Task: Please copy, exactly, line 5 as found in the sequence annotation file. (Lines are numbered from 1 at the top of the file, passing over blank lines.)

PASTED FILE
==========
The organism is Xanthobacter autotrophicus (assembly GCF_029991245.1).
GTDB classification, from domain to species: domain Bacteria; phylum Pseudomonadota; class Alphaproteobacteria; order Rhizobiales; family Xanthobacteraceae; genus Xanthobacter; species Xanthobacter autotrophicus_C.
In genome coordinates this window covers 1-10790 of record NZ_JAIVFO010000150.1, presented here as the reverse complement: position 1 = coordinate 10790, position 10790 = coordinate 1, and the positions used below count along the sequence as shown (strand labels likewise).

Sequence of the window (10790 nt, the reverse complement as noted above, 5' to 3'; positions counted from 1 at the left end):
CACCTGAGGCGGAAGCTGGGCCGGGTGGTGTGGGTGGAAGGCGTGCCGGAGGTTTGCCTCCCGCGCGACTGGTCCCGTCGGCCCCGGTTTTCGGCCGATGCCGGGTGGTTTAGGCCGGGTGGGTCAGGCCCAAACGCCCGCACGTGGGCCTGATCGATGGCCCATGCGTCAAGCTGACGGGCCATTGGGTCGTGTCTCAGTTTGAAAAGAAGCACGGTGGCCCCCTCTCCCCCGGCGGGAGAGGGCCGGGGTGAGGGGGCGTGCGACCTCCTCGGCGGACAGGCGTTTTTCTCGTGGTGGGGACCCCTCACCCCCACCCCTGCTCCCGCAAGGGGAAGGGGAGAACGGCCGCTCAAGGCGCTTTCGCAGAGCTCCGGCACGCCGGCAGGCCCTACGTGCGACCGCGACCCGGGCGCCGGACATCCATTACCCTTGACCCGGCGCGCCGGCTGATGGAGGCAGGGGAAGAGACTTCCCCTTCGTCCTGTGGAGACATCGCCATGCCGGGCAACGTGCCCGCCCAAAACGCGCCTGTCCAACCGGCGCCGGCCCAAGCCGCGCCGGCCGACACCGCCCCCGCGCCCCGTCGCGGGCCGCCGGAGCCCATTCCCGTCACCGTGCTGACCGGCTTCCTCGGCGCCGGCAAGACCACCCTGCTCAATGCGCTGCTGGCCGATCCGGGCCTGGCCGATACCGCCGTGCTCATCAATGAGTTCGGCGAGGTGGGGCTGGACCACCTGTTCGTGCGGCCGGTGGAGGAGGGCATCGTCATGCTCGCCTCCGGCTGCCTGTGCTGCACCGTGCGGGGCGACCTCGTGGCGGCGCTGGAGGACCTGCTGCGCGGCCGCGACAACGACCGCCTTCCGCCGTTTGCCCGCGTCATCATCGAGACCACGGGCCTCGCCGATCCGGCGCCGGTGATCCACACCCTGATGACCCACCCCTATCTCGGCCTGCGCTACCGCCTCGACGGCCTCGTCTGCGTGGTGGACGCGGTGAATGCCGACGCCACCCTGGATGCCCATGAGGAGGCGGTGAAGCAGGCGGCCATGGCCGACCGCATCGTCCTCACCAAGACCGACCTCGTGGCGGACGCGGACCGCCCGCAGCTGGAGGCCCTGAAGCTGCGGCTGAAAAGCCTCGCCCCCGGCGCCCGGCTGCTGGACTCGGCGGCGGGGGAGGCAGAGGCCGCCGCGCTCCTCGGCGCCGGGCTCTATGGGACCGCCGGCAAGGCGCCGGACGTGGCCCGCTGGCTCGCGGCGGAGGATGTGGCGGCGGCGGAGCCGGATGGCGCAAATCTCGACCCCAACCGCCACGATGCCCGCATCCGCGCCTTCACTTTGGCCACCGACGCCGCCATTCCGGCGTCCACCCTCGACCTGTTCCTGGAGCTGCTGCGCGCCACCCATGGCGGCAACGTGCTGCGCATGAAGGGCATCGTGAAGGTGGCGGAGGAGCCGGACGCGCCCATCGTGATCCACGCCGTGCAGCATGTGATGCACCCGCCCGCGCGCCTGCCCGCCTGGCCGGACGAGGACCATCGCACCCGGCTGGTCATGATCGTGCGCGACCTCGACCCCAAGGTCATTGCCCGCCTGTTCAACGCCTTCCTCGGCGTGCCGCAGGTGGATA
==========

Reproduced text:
CACCTGAGGCGGAAGCTGGGCCGGGTGGTGTGGGTGGAAGGCGTGCCGGAGGTTTGCCTCCCGCGCGACTGGTCCCGTCGGCCCCGGTTTTCGGCCGATGCCGGGTGGTTTAGGCCGGGTGGGTCAGGCCCAAACGCCCGCACGTGGGCCTGATCGATGGCCCATGCGTCAAGCTGACGGGCCATTGGGTCGTGTCTCAGTTTGAAAAGAAGCACGGTGGCCCCCTCTCCCCCGGCGGGAGAGGGCCGGGGTGAGGGGGCGTGCGACCTCCTCGGCGGACAGGCGTTTTTCTCGTGGTGGGGACCCCTCACCCCCACCCCTGCTCCCGCAAGGGGAAGGGGAGAACGGCCGCTCAAGGCGCTTTCGCAGAGCTCCGGCACGCCGGCAGGCCCTACGTGCGACCGCGACCCGGGCGCCGGACATCCATTACCCTTGACCCGGCGCGCCGGCTGATGGAGGCAGGGGAAGAGACTTCCCCTTCGTCCTGTGGAGACATCGCCATGCCGGGCAACGTGCCCGCCCAAAACGCGCCTGTCCAACCGGCGCCGGCCCAAGCCGCGCCGGCCGACACCGCCCCCGCGCCCCGTCGCGGGCCGCCGGAGCCCATTCCCGTCACCGTGCTGACCGGCTTCCTCGGCGCCGGCAAGACCACCCTGCTCAATGCGCTGCTGGCCGATCCGGGCCTGGCCGATACCGCCGTGCTCATCAATGAGTTCGGCGAGGTGGGGCTGGACCACCTGTTCGTGCGGCCGGTGGAGGAGGGCATCGTCATGCTCGCCTCCGGCTGCCTGTGCTGCACCGTGCGGGGCGACCTCGTGGCGGCGCTGGAGGACCTGCTGCGCGGCCGCGACAACGACCGCCTTCCGCCGTTTGCCCGCGTCATCATCGAGACCACGGGCCTCGCCGATCCGGCGCCGGTGATCCACACCCTGATGACCCACCCCTATCTCGGCCTGCGCTACCGCCTCGACGGCCTCGTCTGCGTGGTGGACGCGGTGAATGCCGACGCCACCCTGGATGCCCATGAGGAGGCGGTGAAGCAGGCGGCCATGGCCGACCGCATCGTCCTCACCAAGACCGACCTCGTGGCGGACGCGGACCGCCCGCAGCTGGAGGCCCTGAAGCTGCGGCTGAAAAGCCTCGCCCCCGGCGCCCGGCTGCTGGACTCGGCGGCGGGGGAGGCAGAGGCCGCCGCGCTCCTCGGCGCCGGGCTCTATGGGACCGCCGGCAAGGCGCCGGACGTGGCCCGCTGGCTCGCGGCGGAGGATGTGGCGGCGGCGGAGCCGGATGGCGCAAATCTCGACCCCAACCGCCACGATGCCCGCATCCGCGCCTTCACTTTGGCCACCGACGCCGCCATTCCGGCGTCCACCCTCGACCTGTTCCTGGAGCTGCTGCGCGCCACCCATGGCGGCAACGTGCTGCGCATGAAGGGCATCGTGAAGGTGGCGGAGGAGCCGGACGCGCCCATCGTGATCCACGCCGTGCAGCATGTGATGCACCCGCCCGCGCGCCTGCCCGCCTGGCCGGACGAGGACCATCGCACCCGGCTGGTCATGATCGTGCGCGACCTCGACCCCAAGGTCATTGCCCGCCTGTTCAACGCCTTCCTCGGCGTGCCGCAGGTGGATA